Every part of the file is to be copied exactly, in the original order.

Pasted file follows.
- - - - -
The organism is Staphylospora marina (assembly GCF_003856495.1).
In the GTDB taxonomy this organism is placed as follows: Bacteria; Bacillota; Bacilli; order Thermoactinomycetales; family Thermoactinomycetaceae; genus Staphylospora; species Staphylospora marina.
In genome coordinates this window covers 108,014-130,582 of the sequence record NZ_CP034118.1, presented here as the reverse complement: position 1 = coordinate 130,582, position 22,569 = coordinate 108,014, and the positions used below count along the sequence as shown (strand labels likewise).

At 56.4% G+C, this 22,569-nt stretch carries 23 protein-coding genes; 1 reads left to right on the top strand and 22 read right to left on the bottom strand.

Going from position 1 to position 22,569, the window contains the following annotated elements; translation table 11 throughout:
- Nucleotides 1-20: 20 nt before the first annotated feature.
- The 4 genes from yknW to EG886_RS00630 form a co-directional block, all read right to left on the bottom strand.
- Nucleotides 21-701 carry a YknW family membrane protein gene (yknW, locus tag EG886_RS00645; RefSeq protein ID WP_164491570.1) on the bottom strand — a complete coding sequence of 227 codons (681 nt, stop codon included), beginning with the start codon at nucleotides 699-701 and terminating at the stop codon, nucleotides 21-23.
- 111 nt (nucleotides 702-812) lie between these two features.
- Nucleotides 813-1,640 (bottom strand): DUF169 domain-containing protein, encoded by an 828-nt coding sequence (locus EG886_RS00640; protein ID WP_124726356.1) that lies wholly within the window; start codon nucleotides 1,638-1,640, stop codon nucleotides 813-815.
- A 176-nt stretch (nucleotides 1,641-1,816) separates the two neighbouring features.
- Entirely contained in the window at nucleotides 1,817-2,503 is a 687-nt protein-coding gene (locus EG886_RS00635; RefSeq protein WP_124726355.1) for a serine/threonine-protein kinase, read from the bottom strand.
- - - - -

The organism is Staphylospora marina (assembly GCF_003856495.1).
In the GTDB taxonomy this organism is placed as follows: Bacteria; Bacillota; Bacilli; order Thermoactinomycetales; family Thermoactinomycetaceae; genus Staphylospora; species Staphylospora marina.
In genome coordinates this window covers 108,014-130,582 of the sequence record NZ_CP034118.1, presented here as the reverse complement: position 1 = coordinate 130,582, position 22,569 = coordinate 108,014, and the positions used below count along the sequence as shown (strand labels likewise).

At 56.4% G+C, this 22,569-nt stretch carries 23 protein-coding genes; 1 reads left to right on the top strand and 22 read right to left on the bottom strand.

Going from position 1 to position 22,569, the window contains the following annotated elements; translation table 11 throughout:
- Nucleotides 1-20: 20 nt before the first annotated feature.
- The 4 genes from yknW to EG886_RS00630 form a co-directional block, all read right to left on the bottom strand.
- Nucleotides 21-701 carry a YknW family membrane protein gene (yknW, locus tag EG886_RS00645; RefSeq protein ID WP_164491570.1) on the bottom strand — a complete coding sequence of 227 codons (681 nt, stop codon included), beginning with the start codon at nucleotides 699-701 and terminating at the stop codon, nucleotides 21-23.
- 111 nt (nucleotides 702-812) lie between these two features.
- Nucleotides 813-1,640 (bottom strand): DUF169 domain-containing protein, encoded by an 828-nt coding sequence (locus EG886_RS00640; protein ID WP_124726356.1) that lies wholly within the window; start codon nucleotides 1,638-1,640, stop codon nucleotides 813-815.
- A 176-nt stretch (nucleotides 1,641-1,816) separates the two neighbouring features.
- Entirely contained in the window at nucleotides 1,817-2,503 is a 687-nt protein-coding gene (locus EG886_RS00635; RefSeq protein WP_124726355.1) for a serine/threonine-protein kinase, read from the bottom strand.